8. Hovolo Beach
Heading towards the northwest coast, Hovolo is a pebble beach in front of impassable white limestone cliffs with tufts of dark green vegetation.
The beach is on the south end of Neo Klima, and requires a bit of persistence to get to: Between Hovolo and Neo Klima is a bulge in the cliffs and you have to stay close to the rock and wade through a little water to get there.
After a few metres the beach opens out again and you’re met by crystalline pale blue waters and a pebble shore dotted with little outcrops.
There are no facilities at Hovolo, but that’s half the fun, as it’s only short walk back to the resort at Neo Klima.
And even though it isn’t easy to get to this divine little beach fills up quickly in summer.
9. Venetian Castle
At the site of historic Peparithos in Skopelos Town is what remains of the town’s castle.
This was renovated by the Venetians in the 1200s but has been fortified since antiquity.
Not much is left apart from the walls, which are ever present above Skopelos Town.
You should still battle up the steps from the waterside because the castle has the best vantage point of the town and Mount Palouki on the other side of the harbour.
On busier days people will line up for a selfie or panoramic photograph of this magnificent scene.
10. Limnonari Beach
There can’t be many beaches where you can sunbathe while watching wild goats hopping from rock to rock.
But that’s just what can happen at Limnonari Beach just under 10 kilometres from Skopelos Town.
The name of this beach means “small lake”, which surely refers to the calmness of the sea in this cove, where private yachts are anchored a little way from the shore.
The beach is pebbly, so it pays to pick a sun lounger: Half of these are managed by the beach bar, and the other half by a taverna.
All come with the price of a drink or meal.
Those peaceful waters are safe for littler members of the family and also perfect for some snorkelling.
11. Evangelistria Monastery
On the protected slopes of Palouki, 3.5 kilometres from Skopelos Town is another monastery in an inspiring landscape.
The Evangelistria Monastery, dedicated to the Virgin Mary, is from 1712 but lies on the ruins of an earlier monastic settlement dating to 1676. At the time of writing there were still two nuns at Evangelistria, and the building continues to be surrounded by its historic defensive wall.
In the courtyard is a covered fountain with an in inscription for the 18th-century founder Hadji-Stefanis Daponte (father of the famous writer Kaisarios Daponte). The church interior is radiant for its profusion of gold leaf, an 18th-century iconostasis crafted in Constantinople, 14th-century icons and frescoes evoking chapters from the Old and New Testaments.
12. Sendoukia Carved Graves
The large sheets of bare rock near the crest of Mount Kyra have signs of human intervention in the form of ancient graves cut from the stone.
There are four in total, each roughly 2.5 metres in length and partially covered with big slabs of slate that have been turned over as a sign that the graves were plundered long ago.
The age of the graves is not certain, but they are most likely from Roman or early-Christian times.
Kyra is also known for its pure mountain spring, while the Monastery of Efsthathios is a brief walk down the slope from the graves.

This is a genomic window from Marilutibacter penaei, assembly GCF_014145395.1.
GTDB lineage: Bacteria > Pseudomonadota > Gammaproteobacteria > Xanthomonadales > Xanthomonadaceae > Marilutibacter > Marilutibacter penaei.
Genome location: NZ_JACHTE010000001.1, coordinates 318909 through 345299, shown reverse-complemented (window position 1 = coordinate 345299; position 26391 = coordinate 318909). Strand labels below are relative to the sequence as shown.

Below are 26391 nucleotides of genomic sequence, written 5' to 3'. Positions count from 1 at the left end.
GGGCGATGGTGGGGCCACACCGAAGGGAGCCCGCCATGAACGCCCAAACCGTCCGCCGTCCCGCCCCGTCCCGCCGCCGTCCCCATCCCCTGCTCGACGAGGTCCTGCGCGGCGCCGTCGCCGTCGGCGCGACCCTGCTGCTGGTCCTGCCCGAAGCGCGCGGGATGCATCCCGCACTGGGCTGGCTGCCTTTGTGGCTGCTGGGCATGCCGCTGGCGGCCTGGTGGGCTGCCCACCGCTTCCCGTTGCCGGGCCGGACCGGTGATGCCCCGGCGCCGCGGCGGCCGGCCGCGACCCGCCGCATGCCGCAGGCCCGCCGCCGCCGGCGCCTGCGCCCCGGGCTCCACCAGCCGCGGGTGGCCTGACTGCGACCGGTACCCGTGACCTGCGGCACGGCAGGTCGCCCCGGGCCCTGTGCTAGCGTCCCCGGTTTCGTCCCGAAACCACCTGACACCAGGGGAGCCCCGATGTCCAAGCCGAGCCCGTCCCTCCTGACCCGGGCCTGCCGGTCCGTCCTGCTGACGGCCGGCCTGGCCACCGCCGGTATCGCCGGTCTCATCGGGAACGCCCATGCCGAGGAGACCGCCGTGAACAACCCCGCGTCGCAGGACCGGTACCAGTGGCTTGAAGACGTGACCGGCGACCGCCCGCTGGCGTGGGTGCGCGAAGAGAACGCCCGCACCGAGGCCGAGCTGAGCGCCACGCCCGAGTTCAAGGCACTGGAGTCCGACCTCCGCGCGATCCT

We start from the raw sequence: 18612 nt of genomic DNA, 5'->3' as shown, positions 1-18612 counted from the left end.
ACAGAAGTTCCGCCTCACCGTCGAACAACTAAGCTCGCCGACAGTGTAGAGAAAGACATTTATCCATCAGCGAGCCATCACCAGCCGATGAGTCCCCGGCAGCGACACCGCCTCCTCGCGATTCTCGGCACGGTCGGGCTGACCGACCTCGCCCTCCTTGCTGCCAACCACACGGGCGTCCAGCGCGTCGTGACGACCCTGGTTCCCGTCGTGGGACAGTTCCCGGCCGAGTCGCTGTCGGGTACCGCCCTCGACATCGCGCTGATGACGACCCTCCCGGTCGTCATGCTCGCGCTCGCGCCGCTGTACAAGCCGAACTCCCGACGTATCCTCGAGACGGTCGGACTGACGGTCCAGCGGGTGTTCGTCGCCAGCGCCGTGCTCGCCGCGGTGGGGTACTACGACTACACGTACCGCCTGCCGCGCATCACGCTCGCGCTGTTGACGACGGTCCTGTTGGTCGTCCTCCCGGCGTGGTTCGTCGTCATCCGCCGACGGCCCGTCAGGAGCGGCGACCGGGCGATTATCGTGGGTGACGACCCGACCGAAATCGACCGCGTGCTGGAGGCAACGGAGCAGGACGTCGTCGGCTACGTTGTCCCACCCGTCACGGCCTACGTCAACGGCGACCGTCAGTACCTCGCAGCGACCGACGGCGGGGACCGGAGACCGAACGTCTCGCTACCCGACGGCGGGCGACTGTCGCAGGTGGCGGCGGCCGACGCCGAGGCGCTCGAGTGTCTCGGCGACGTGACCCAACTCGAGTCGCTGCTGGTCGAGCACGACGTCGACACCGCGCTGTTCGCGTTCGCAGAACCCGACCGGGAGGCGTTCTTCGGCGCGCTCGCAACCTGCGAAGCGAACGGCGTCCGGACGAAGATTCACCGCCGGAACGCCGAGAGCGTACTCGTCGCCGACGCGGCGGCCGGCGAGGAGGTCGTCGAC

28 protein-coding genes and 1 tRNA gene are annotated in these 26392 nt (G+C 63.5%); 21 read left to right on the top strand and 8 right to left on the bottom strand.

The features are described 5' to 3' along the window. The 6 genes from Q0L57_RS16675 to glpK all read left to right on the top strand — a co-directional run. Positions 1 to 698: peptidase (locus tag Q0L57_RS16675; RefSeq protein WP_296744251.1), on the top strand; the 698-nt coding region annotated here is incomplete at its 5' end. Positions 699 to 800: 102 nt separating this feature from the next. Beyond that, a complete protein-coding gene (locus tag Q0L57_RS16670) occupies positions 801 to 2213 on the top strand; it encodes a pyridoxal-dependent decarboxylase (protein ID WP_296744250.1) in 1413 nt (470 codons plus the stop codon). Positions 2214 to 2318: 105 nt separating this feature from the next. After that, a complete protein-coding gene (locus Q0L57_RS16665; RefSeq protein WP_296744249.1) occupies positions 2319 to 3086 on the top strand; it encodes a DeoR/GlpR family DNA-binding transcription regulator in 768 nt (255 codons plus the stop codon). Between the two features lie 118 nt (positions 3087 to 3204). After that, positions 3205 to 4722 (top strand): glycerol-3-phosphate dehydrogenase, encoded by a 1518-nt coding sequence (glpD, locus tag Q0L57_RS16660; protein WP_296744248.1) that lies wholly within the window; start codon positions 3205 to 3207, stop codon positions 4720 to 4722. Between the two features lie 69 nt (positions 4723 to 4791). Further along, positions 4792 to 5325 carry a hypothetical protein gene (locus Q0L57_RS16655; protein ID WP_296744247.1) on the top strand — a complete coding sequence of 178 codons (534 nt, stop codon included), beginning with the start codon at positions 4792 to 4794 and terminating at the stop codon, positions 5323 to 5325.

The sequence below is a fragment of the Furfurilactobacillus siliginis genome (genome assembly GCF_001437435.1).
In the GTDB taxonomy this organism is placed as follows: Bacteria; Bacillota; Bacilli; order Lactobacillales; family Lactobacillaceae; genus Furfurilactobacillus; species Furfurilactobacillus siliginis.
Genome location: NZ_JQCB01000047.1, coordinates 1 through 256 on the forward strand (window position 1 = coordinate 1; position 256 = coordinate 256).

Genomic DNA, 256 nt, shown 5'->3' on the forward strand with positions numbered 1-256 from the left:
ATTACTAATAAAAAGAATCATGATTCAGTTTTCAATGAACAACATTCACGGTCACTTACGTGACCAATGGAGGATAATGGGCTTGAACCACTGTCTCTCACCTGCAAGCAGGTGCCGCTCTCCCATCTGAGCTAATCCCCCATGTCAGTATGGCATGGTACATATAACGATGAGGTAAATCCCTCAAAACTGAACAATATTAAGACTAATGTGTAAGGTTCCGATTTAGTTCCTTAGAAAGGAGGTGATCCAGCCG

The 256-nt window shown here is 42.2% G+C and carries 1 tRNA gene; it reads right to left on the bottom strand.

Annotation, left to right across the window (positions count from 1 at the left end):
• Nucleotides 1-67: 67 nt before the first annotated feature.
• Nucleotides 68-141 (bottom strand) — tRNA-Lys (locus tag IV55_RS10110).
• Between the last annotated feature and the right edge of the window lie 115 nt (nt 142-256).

The other big draw is the view over the strait to the island of Alonissos.
13. Boat Trips
The Northern Sporades are grouped closely together, so in the space of a day you could easily go ashore at both Skiathos and Alonissos respectively.
The best, and most flexible way to make this sort of trip with a private or semi-private skippered yacht from the harbour at Skopelos Town.
For a larger vessel, shared with other voyagers there’s Ena, which will take you to deserted bays and provide you with snorkelling equipment.
If you’re lucky you may catch sight of a dolphin pod or seal in the clear water, and at lunch you’ll have a barbecue on board.
A more personal pick is the smaller Aegea, captained by the experienced sailor Vasilis.
Together with a swimming dog named Pirati, he’ll take you where ever you want to go, as long as you help trim the sails when needed.
14. Water Sports
With a coastline that is burrowed with snug little coves Skopelos is a fine destination for water sports that needed gentler water, like kayaking, snorkelling or stand-up paddleboarding.
The latter has exploded in popularity over the last ten years, and at Panormos there’s a dedicated paddleboarding centre.
Sporades Stand-up Paddle Boarding makes the most of the 700-metre inlet at Panormos, which has two branches.
Open to most ages, it’s an activity that won’t take long to master, and within half an hour of a guided paddle most people will have little trouble keeping their balance.
Being on the west coast, the centre also organises special sunset tours, and you can follow up your trip with a drink at one of the tavernas in Panormos.
The eye-popping water clarity in the Northern Sporades should put diving in your holiday plans.
The Skopelos Dive Center has bases on both shores, at Chora and Panormos, and offers, PADI training and excursions to dive sites around Skopelos and further out to sea.
If you’re really committed and complete the e-learning courses online you could go from a beginner to full PADI certification in under a week.
Experienced divers can take a refresher course or study towards a professional licence in Skopelos.
If you’re up to speed, excursions set sail for reefs, sea caves, wrecks, deserted islands and the marine life-rich waters beneath the iconic Agios Ioannis Chapel from Mamma Mia!.